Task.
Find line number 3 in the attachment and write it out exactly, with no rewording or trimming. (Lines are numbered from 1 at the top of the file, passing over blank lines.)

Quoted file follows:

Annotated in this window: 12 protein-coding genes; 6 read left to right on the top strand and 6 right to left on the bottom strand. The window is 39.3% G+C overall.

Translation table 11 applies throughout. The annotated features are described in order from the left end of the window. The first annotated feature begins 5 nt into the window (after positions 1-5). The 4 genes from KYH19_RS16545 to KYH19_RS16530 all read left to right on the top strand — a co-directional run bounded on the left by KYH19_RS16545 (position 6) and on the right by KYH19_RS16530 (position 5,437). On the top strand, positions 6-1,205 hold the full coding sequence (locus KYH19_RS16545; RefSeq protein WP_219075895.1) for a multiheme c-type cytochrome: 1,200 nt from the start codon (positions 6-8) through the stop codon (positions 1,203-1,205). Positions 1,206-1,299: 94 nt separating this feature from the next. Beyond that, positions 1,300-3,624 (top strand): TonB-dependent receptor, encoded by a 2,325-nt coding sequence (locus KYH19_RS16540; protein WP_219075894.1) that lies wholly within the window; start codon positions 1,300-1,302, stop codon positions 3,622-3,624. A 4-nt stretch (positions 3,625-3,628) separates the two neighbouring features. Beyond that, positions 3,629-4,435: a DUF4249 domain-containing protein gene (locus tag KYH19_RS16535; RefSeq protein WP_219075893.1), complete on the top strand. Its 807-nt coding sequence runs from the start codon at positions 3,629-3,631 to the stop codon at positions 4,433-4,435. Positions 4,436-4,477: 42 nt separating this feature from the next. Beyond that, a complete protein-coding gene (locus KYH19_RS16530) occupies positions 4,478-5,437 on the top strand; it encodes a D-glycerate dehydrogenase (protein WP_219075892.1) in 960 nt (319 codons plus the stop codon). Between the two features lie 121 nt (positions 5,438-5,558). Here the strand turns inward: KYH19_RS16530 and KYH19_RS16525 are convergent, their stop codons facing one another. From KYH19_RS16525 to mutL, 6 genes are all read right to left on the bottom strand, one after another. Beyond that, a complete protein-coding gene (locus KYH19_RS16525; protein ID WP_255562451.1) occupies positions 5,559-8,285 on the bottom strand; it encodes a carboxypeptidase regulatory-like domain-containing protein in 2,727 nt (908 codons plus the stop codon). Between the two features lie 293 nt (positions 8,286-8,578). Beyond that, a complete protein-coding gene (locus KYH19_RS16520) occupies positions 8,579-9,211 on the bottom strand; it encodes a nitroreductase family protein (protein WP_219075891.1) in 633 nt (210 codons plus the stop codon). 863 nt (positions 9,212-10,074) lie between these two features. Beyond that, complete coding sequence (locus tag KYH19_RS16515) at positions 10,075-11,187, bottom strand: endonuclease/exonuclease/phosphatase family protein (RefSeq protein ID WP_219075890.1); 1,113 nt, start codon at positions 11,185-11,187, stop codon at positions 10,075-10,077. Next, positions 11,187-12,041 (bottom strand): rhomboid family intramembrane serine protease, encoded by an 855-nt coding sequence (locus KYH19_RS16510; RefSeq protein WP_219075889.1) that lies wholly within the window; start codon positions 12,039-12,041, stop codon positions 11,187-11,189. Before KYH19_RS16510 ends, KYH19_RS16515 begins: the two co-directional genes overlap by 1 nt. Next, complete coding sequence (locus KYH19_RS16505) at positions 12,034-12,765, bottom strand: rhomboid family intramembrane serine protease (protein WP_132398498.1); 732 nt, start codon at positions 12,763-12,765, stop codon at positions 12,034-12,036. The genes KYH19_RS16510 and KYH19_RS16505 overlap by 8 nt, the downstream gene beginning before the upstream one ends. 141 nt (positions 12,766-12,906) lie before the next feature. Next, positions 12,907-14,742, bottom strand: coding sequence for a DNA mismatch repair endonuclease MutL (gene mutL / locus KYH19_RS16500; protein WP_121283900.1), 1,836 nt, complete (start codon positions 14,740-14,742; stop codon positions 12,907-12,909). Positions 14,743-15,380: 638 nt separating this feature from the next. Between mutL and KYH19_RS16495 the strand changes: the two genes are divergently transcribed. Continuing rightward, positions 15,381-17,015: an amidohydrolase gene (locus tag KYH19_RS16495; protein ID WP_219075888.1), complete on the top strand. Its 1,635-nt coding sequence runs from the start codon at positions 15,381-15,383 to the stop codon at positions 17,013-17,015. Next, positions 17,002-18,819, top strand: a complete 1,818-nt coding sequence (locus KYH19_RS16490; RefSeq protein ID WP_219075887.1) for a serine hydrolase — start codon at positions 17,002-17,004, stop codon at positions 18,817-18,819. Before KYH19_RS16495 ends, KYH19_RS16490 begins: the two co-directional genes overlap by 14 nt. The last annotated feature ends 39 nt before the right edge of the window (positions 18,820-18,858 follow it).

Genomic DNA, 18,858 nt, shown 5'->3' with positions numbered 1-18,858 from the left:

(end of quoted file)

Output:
Genomic DNA, 18,858 nt, shown 5'->3' with positions numbered 1-18,858 from the left: